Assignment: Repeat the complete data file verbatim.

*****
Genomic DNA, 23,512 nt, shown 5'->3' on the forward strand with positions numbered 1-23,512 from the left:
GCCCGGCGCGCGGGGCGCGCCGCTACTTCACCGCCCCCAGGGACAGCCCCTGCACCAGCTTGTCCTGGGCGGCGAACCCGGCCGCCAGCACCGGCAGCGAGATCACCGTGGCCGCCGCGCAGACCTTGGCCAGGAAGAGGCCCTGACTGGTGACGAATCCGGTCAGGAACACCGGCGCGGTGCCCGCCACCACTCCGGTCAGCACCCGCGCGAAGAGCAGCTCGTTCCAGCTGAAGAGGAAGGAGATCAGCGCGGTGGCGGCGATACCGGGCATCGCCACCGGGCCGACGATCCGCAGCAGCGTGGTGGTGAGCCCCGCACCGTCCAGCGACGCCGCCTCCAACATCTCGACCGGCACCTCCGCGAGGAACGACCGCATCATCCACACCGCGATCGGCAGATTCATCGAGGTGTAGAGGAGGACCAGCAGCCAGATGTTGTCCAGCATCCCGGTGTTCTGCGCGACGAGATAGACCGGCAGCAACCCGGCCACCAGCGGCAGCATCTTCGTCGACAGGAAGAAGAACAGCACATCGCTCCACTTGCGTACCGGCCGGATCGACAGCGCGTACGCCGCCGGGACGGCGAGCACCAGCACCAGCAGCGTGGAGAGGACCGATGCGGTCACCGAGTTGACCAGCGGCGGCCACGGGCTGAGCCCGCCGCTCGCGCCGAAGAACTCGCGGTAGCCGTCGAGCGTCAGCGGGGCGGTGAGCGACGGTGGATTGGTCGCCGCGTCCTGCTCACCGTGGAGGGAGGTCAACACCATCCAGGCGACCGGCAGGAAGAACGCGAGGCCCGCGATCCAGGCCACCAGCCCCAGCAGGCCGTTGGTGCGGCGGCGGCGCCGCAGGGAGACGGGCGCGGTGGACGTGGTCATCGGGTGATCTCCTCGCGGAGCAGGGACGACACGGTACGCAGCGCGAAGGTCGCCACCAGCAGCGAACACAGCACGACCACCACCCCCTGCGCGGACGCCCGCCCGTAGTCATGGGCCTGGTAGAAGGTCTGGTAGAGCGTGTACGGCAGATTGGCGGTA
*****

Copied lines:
Genomic DNA, 23,512 nt, shown 5'->3' on the forward strand with positions numbered 1-23,512 from the left:
GCCCGGCGCGCGGGGCGCGCCGCTACTTCACCGCCCCCAGGGACAGCCCCTGCACCAGCTTGTCCTGGGCGGCGAACCCGGCCGCCAGCACCGGCAGCGAGATCACCGTGGCCGCCGCGCAGACCTTGGCCAGGAAGAGGCCCTGACTGGTGACGAATCCGGTCAGGAACACCGGCGCGGTGCCCGCCACCACTCCGGTCAGCACCCGCGCGAAGAGCAGCTCGTTCCAGCTGAAGAGGAAGGAGATCAGCGCGGTGGCGGCGATACCGGGCATCGCCACCGGGCCGACGATCCGCAGCAGCGTGGTGGTGAGCCCCGCACCGTCCAGCGACGCCGCCTCCAACATCTCGACCGGCACCTCCGCGAGGAACGACCGCATCATCCACACCGCGATCGGCAGATTCATCGAGGTGTAGAGGAGGACCAGCAGCCAGATGTTGTCCAGCATCCCGGTGTTCTGCGCGACGAGATAGACCGGCAGCAACCCGGCCACCAGCGGCAGCATCTTCGTCGACAGGAAGAAGAACAGCACATCGCTCCACTTGCGTACCGGCCGGATCGACAGCGCGTACGCCGCCGGGACGGCGAGCACCAGCACCAGCAGCGTGGAGAGGACCGATGCGGTCACCGAGTTGACCAGCGGCGGCCACGGGCTGAGCCCGCCGCTCGCGCCGAAGAACTCGCGGTAGCCGTCGAGCGTCAGCGGGGCGGTGAGCGACGGTGGATTGGTCGCCGCGTCCTGCTCACCGTGGAGGGAGGTCAACACCATCCAGGCGACCGGCAGGAAGAACGCGAGGCCCGCGATCCAGGCCACCAGCCCCAGCAGGCCGTTGGTGCGGCGGCGGCGCCGCAGGGAGACGGGCGCGGTGGACGTGGTCATCGGGTGATCTCCTCGCGGAGCAGGGACGACACGGTACGCAGCGCGAAGGTCGCCACCAGCAGCGAACACAGCACGACCACCACCCCCTGCGCGGACGCCCGCCCGTAGTCATGGGCCTGGTAGAAGGTCTGGTAGAGCGTGTACGGCAGATTGGCGGTA